I feel for homeschoolers b/c I was one and knew a lot. I met their problems and sometimes I feel that if they had gone to a school with community that they wouldn't have suffered so. I knew a homeschooler that tried to commit suicide. I knew a homeschooler family that controlled every single move their children made and even told them where to go to college as adults. I knew a huge homeschool family where several of the children fell behind in school and social development b/c their mother could not give them all the attention they needed. I knew a homeschooler that found out in her twenties that she had been living with profound one-sided deafness all her life and had many mental issues to deal with. I knew numerous homeschoolers that suffered from depression and social-maladaption. I knew homeschoolers that were enrolled in public high school and went wild - they started drinking and doing drugs. Of those that I knew, one of them was killed in a drunk-driving accident. These kids attended church and had homeschool friends, yet their problems were not addressed in their youth. And, their parents were some of the kindest people you would meet. I love these people and am troubled by what happened to them.
But, I think that homeschooling can work, yet it has many bugs that need to be fixed. Out of 10 families that I knew well whom homeschooled, 3 of them successfully homeschooled. Their children are well-adjusted socially and academically now as adults. So, I am all for discussing problems in homeschooling and parents searching their hearts to try to realize why they are homeschooling and if their children are truly successful academically and socially. And, for all you out there who homeschool, get to know everyone in your community who homeschools and really get to know each other. Please don't let your children suffer needlessly.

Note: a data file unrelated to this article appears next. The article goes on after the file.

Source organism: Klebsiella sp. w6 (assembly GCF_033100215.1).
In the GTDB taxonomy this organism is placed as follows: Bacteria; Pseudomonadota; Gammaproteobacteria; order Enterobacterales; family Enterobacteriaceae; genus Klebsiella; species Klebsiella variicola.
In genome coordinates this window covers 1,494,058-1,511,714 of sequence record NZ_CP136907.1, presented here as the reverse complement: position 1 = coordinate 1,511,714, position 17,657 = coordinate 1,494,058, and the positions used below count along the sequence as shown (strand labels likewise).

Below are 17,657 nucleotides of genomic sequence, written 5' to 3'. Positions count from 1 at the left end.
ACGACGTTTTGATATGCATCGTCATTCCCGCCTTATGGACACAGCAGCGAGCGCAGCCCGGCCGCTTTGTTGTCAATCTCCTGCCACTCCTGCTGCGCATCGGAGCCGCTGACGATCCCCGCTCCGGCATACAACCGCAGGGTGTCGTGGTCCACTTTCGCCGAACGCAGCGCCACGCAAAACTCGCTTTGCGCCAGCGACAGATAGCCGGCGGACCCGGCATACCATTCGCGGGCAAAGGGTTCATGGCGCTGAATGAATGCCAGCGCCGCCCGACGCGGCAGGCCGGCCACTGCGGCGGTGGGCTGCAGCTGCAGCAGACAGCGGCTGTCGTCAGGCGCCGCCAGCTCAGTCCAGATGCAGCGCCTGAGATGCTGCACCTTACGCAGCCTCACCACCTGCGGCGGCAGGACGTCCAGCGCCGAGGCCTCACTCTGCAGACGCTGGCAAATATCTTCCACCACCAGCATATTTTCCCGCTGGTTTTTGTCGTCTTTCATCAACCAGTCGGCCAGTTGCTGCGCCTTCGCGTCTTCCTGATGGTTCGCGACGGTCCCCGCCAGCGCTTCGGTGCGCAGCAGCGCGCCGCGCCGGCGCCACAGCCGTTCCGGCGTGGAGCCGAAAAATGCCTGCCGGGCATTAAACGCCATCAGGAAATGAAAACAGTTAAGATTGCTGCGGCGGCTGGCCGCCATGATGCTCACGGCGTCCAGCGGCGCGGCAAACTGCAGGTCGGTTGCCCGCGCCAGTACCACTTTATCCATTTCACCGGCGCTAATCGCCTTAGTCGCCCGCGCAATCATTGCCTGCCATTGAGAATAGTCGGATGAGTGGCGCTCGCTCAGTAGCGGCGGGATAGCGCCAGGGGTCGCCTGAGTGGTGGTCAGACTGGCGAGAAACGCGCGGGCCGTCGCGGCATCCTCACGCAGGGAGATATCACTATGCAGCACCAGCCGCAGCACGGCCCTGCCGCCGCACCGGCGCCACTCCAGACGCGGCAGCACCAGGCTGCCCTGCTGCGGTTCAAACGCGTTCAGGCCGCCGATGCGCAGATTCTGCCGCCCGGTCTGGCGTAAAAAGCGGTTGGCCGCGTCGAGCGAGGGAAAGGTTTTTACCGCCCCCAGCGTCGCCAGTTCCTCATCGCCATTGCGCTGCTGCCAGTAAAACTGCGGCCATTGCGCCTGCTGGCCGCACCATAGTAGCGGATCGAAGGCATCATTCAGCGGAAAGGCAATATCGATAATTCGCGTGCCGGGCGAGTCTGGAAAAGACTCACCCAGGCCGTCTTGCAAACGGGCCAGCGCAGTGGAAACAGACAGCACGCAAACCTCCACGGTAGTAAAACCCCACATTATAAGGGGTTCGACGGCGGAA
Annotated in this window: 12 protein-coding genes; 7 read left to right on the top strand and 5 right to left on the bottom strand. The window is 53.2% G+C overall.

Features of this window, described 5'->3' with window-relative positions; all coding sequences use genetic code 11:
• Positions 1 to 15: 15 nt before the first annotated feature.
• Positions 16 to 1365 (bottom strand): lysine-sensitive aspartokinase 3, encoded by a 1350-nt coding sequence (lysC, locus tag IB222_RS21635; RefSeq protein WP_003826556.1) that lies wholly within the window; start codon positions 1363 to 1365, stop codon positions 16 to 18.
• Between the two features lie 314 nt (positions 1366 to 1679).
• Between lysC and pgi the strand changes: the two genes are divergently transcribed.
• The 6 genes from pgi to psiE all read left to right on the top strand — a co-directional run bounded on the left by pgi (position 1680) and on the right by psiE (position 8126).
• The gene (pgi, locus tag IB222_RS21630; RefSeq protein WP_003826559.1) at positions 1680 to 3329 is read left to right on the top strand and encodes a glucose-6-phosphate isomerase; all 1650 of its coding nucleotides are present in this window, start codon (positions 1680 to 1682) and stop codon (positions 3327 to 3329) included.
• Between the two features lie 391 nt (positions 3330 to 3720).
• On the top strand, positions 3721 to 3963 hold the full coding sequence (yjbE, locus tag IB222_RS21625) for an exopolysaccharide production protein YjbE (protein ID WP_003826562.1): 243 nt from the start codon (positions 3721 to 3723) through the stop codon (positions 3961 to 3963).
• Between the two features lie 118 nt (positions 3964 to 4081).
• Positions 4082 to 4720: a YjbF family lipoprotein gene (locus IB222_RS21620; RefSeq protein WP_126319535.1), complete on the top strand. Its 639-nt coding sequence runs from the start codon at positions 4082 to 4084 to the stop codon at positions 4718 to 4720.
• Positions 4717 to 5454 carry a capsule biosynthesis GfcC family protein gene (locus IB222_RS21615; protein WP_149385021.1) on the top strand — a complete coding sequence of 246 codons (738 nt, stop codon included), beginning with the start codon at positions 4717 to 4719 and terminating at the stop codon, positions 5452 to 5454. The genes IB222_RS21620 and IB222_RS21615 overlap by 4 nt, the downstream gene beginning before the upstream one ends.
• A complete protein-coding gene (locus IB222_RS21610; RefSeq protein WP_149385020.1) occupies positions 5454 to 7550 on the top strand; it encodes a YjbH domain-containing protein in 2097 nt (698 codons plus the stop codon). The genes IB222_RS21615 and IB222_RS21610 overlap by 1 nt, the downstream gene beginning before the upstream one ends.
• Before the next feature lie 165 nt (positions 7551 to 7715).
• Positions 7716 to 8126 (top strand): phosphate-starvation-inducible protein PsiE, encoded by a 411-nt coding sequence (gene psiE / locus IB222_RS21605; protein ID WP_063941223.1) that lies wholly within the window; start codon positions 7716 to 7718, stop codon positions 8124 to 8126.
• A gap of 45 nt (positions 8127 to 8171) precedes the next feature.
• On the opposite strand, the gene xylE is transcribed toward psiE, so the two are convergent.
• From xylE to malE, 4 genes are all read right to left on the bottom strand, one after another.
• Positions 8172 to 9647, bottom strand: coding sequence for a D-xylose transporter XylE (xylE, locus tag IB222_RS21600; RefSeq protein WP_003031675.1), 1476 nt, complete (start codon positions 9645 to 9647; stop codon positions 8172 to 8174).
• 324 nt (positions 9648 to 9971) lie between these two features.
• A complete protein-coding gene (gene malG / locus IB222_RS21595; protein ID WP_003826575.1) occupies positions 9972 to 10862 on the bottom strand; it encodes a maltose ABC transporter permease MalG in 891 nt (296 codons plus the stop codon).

Jan


Last edited by janw1256 on Fri Aug 31, 2007 5:14 pm; edited 1 time in total
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StellarStory
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PostPosted: Fri Aug 31, 2007 4:18 pm    Post subject: Reply with quote

Some of the most screwed up kids I see public, private or homeschool have some of the "nicest" parents. There is a reason for that.
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Theodore
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PostPosted: Fri Aug 31, 2007 6:16 pm    Post subject: Reply with quote

If you're too "nice", your kids never get sufficiently punished for anything they do wrong, resulting in a total lack of respect and your kids turning out to be little monsters. It's just as bad as being too harsh.